|Ph.D Student||Fishman-Turjeman Sigal|
|Subject||Developing a New Genetic Approach for the Immunotherapy of|
Type 1 Diabetes
|Department||Department of Medicine||Supervisors||PROF. Nathan Karin|
|ASSOCIATE PROF. Gidi Gross|
|Full Thesis text|
Type 1 diabetes (T1D) is an autoimmune disease that results from destruction of insulin-producing b cells in pancreatic islets by the patient's T cells. Accumulating findings in the Non Obese Diabetic (NOD) mouse model for T1D, and recently in T1D patients, ascribe a critical role to CD8 T cells in the initial b cell insult, as well as in later stages of the disease. The selective immunotargeting of diabetogenic CD8 T by either CD8 cytotoxic T lymphocytes (CTLs) or CD4 regulatory T cells (Tregs) emerges as a promising avenue in the immunotherapy of T1D.
Chimeric MHC molecules supplemented with TCR signaling motifs function as activation receptors and can redirect gene-modified T cells against pathogenic CD8 T cells. In previous studies we have shown that β2m operates as a universal signaling component of MHC-I molecules when fused with the CD3-ζ chain. Linking the H-2Kd-binding insulin B chain peptide InsB15-23 to the N-terminus of β2m/CD3-ζ redirected CD8 T cells against pathogenic NOD CD8 T cells in a peptide-specific manner. CD8 T cells from mice transgenic for InsB15-23/β2m/CD3-ζ blocked diabetes in NOD.SCID mice and suppressed disease in NOD mice.
In this work I exploit this genetic platform for redirecting both CD8 T cells and CD4 Tregs against pathogenic NOD CD8 T cells in an antigen-specific manner using electroporation of in-vitro-transcribed mRNA.
In the first part of this work I show that the chimeric polypeptide products paired with endogenous heavy chains and transmitted strong activation signals upon MHC-I cross-linking. An InsB15-23-H-2Kd-specific CD8 T cell hybrid activated T cells transfected with InsB15-23/β2m/CD3-ζ mRNA only when these expressed H-2Kd. Purified NOD CD8 T cells expressing either InsB15-23/β2m/CD3-ζ or IGRP206-214/β2m/CD3-ζ killed their respective autoreactive CD8 T cell targets. In-vivo, mRNA-transfected NOD CD8 T cells reduced insulitis and protected NOD mice from diabetes at a statistically significant level.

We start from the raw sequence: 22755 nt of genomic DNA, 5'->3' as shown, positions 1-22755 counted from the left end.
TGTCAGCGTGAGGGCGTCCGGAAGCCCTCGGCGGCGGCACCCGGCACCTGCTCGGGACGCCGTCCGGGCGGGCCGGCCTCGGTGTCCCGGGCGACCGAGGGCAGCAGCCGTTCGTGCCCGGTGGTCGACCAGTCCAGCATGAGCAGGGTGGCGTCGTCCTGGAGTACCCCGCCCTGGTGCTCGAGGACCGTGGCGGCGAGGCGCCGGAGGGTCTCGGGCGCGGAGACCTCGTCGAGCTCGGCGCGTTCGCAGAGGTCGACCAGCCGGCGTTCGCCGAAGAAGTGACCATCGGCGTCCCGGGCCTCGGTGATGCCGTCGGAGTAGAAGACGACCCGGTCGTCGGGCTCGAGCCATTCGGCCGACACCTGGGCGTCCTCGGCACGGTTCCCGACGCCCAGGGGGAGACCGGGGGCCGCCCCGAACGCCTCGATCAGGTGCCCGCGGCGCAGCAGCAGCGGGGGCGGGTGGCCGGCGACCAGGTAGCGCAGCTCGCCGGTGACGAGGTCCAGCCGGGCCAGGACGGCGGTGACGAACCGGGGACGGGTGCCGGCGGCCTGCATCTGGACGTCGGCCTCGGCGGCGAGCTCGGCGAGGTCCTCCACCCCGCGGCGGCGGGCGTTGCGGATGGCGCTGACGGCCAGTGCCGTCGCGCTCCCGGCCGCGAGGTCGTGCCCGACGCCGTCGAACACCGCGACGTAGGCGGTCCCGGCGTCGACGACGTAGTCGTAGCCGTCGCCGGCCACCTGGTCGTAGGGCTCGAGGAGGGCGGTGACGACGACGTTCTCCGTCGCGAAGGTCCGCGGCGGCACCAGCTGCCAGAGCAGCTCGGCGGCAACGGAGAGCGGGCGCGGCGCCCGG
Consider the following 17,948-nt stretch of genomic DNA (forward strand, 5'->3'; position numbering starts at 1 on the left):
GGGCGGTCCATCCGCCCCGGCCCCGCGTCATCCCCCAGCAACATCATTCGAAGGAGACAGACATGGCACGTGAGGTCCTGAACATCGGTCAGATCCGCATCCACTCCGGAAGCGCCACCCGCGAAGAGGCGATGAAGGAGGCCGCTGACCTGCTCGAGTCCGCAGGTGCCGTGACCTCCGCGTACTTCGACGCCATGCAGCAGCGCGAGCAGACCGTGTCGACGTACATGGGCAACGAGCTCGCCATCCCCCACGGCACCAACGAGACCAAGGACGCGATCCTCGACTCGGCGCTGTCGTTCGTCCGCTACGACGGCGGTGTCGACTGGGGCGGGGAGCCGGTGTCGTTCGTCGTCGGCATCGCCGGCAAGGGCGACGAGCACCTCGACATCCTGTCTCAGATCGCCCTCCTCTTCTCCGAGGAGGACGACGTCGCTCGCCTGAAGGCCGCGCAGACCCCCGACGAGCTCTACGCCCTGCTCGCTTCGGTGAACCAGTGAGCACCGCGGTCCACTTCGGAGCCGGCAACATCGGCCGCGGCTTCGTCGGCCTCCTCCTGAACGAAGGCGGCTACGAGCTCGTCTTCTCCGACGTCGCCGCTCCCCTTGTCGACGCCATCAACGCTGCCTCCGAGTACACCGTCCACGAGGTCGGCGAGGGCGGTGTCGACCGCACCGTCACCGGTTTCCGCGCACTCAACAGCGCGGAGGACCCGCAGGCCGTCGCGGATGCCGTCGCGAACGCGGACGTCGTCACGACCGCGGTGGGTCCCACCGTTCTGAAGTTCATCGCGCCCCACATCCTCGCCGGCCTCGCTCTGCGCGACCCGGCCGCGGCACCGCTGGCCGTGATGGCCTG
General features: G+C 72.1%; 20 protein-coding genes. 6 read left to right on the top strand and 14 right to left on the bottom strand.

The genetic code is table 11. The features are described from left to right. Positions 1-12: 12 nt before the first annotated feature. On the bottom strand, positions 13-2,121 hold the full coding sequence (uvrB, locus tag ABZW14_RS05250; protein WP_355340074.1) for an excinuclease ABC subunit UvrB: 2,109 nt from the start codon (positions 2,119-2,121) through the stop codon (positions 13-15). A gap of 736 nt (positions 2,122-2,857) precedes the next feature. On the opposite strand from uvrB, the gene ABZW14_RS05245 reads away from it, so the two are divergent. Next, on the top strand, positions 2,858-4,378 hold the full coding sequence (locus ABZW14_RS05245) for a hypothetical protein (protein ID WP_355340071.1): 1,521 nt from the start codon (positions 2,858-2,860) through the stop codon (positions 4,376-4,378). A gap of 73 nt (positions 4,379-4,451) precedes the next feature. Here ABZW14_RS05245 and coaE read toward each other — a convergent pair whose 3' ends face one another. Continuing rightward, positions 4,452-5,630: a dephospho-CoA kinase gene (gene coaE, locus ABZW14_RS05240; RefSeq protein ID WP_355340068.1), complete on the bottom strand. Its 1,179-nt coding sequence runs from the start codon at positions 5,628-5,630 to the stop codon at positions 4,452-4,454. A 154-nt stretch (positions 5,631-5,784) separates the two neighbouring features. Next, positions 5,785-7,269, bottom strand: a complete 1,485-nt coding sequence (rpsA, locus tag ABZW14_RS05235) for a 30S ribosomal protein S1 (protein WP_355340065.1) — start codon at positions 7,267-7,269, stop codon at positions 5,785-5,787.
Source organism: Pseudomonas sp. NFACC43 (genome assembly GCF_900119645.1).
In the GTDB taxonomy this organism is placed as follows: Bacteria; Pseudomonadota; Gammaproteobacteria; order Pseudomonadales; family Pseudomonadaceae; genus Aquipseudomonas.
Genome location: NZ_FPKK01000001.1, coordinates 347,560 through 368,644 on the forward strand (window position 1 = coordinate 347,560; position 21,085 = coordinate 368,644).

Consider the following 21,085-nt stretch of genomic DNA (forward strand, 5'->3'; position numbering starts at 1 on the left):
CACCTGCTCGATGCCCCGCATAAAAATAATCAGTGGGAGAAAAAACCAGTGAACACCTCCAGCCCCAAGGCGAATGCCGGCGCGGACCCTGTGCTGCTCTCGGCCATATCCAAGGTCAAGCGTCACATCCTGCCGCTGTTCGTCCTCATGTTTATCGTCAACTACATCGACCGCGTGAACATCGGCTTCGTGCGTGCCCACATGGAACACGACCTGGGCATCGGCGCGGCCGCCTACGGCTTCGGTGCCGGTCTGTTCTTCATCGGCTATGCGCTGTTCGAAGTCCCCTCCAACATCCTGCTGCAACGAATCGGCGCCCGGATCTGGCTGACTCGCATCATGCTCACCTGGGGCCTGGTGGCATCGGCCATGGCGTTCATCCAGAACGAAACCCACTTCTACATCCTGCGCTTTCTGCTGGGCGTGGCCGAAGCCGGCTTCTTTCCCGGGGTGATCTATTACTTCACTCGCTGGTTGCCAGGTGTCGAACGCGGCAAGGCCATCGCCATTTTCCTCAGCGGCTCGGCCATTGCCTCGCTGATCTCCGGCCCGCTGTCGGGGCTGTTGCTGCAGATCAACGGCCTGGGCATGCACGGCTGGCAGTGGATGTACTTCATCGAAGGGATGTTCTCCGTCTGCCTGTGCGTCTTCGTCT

In the second arm of this study I assessed both the induction of Tregs via the ectopic expression of FoxP3 mRNA in naïve CD4 T cells and natural Tregs (nTregs) expanded ex-vivo. Polyclonal CD4 T cells from BALB/c or NOD mice co-transfected with mRNA encoding FoxP3 and InsB15-23/β2m/CD3-ζ suppressed activation of the T cell hybrid and the pathogenic NOD CD8 T cells G9. This effect was more pronounced than that exerted through FoxP3 alone or when InsB15-23/β2m was fused with an inert anchor rather than CD3-ζ. Similar peptide-specific suppression was also observed with ex-vivo-expanded nTregs.
Collectively, my findings demonstrate that mRNA encoding chimeric MHC-I receptors can redirect both effector CD8 and CD4 Tregs against diabetogenic CD8 T cells, offering of a new approach for the treatment of type 1 diabetes.